'Ipomea Sweet Talk Light Green’ (1) reflects new breeding in which the leaves are much narrower so they will enhance a combination rather than dominate it. Ipomea is an excellent variety in combination. One one liner will fill a good part of a mixed container, which makes it an excellent value plant. Also, ipomea could be used as an annual ground cover; weeds would be unable to compete.
‘Petunia Blanket Double Rose’ (2) flowers fairly early in the season. The double petunia blankets add a rich look to any combination, even with those not as floriferous as a single petunia. The flowers last a long time and, in the summer, the flowering power increases due to high light and longer days. This makes it an excellent show and garden performer.
Container vegetable gardening is a reality and, if there is one variety that boosted this trend without any hesitation, it would be ‘Tomato Tumbling Tom Red’ (4) where you get over 200 tomatoes per plant when it is planted in a 12” or 14” pot. This is an example of providing great value to the consumer, who will respond by increasing the demand on that product. Also, ‘Tumbling Tom’ is excellent in large mixed containers, hanging baskets or pots where they can be mixed with strawberries and other edible plants.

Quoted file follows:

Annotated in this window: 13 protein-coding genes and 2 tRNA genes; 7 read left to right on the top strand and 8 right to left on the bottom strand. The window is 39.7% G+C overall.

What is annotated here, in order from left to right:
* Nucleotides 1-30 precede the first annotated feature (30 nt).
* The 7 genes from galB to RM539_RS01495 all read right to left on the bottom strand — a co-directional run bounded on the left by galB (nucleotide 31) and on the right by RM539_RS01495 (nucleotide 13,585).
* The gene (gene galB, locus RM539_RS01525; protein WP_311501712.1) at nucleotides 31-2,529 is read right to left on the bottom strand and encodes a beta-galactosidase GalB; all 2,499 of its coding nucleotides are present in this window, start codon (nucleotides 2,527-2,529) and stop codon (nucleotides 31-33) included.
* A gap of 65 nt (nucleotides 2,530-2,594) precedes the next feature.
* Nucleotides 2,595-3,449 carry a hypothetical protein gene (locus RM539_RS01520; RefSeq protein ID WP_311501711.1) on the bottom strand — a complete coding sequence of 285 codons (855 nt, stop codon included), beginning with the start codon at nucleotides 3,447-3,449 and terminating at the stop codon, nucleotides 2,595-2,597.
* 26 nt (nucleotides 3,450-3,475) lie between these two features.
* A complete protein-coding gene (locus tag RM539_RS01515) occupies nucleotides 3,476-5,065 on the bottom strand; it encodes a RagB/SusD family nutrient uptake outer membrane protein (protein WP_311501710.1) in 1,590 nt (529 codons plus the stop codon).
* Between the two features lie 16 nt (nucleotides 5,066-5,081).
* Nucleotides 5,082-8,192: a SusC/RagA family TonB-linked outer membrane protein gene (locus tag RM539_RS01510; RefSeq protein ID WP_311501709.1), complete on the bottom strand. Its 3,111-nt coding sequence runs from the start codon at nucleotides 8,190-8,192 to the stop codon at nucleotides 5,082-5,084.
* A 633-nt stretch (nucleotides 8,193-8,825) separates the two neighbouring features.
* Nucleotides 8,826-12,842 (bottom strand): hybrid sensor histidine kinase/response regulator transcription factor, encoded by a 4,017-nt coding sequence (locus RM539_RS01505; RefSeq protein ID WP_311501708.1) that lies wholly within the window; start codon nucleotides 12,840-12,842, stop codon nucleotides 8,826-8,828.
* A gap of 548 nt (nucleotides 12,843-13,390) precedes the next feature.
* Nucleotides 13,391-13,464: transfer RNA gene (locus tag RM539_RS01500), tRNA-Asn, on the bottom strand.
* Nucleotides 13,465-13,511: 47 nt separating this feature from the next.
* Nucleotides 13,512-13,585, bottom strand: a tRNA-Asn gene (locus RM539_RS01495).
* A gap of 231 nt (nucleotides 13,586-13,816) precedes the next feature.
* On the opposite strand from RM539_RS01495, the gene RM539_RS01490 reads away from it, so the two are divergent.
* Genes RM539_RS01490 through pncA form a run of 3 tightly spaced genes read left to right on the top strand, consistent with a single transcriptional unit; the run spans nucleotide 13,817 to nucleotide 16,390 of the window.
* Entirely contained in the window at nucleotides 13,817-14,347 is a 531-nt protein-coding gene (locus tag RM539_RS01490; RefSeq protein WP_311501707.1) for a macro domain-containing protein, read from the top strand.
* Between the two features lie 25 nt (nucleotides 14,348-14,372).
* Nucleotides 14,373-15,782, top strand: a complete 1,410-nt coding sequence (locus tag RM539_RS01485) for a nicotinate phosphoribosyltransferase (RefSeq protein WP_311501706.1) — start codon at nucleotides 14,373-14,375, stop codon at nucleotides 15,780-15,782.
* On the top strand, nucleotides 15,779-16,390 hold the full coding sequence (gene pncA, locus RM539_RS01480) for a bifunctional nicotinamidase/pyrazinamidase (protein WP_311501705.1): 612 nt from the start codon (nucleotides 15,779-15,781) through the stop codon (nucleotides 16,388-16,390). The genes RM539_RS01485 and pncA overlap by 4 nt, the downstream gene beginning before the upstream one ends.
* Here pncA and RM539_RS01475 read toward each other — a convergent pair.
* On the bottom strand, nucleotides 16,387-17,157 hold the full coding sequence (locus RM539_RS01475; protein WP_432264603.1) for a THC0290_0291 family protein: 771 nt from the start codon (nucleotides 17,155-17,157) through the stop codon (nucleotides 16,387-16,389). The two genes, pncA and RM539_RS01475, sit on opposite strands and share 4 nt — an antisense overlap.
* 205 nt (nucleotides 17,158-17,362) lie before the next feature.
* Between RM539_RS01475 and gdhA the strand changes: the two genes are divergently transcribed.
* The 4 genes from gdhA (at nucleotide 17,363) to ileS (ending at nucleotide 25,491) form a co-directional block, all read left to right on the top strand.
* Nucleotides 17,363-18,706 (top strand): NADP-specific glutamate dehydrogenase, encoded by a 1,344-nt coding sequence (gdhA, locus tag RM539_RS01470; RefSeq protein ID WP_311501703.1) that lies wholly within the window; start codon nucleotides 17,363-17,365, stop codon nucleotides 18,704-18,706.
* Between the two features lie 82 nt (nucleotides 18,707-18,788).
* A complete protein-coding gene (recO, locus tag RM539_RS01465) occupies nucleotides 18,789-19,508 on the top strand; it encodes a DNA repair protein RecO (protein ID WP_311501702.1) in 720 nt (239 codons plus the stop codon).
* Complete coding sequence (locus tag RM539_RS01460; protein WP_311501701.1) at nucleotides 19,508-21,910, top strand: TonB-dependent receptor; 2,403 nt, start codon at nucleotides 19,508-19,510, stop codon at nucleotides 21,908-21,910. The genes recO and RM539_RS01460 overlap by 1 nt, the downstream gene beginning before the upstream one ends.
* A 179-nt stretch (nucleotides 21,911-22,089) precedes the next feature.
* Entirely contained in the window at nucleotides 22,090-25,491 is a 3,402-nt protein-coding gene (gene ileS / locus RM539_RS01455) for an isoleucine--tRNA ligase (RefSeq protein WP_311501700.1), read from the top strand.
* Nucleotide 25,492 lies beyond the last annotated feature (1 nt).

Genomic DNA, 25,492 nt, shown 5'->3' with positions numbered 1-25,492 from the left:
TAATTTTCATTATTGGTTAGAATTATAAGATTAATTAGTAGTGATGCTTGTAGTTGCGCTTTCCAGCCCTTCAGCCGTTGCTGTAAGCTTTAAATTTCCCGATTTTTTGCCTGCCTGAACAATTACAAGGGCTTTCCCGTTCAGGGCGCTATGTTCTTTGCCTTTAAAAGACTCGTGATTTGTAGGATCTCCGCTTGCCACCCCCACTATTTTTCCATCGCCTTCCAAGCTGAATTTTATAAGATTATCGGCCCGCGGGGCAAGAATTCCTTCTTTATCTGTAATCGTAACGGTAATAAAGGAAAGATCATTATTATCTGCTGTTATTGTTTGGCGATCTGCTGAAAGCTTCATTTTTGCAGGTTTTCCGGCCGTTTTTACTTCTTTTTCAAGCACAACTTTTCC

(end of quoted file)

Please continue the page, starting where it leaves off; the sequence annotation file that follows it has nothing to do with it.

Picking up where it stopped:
Capitalizing on the success of the ‘Tumbling Tom’ tomatoes, ‘Eggplant Ivory’ (5) and ‘Basil Aristotle’ (6) are introduced for container vegetable gardening. These are great introductions! However, do not include these two varieties, or any new container vegetable, on a large scale. Try a few to test consumer response and increase your production the next year if feedback and sales are favourable.
‘Delphinium Grandiflorum Summer Nights’ (7) is one variety of perennial that will flower in the first season of planting in the greenhouse.
Providing an excellent show, it will have consumer appeal when it is packaged properly. This plant is low energy in production and gives good value to the consumer.
‘Begonia Illumination Peaches and Cream’ (8) is the new addition to the trailing begonia lineup. It is excellent in both shade and sun, has many large double flowers, and features an excellent growing habit. ‘Illumination’ is excellent in hanging baskets, alone or in mixed containers.
Like any other begonia, it should be produced in full sun in the greenhouse so it can take the outdoor elements better – especially the sun. This applies for any plant, but it is more critical for some of them.
‘Philotus Exalta (Joey)’ (10) is in its second year in production and growers are trying to find the best way to present this different plant. It shows best in larger containers as monoculture or in mixed containers. Growing ‘Joey’ in 4” pots doesn’t do it justice because it shows best when grown freely and is allowed to branch.
‘Viola Trailing Violina Yellow’ (11) is one of the new inroductions of violas that will tolerate heat and will bloom the whole summer. As a matter of fact, it will come back the next year where the seed from the flowers will have germinated in many unplanned places. It is excellent for hanging baskets, containers on its own, and in mixed containers.
‘Calibrachoa Million Bells Terra Red’ (12) is the new addition to the series that started the calibrachoa craze. ‘Terra Red’ has a mounding, full growing habit that produces excellent hanging baskets or large containers. Like most other calibrachoas, it flowers the whole season until frost.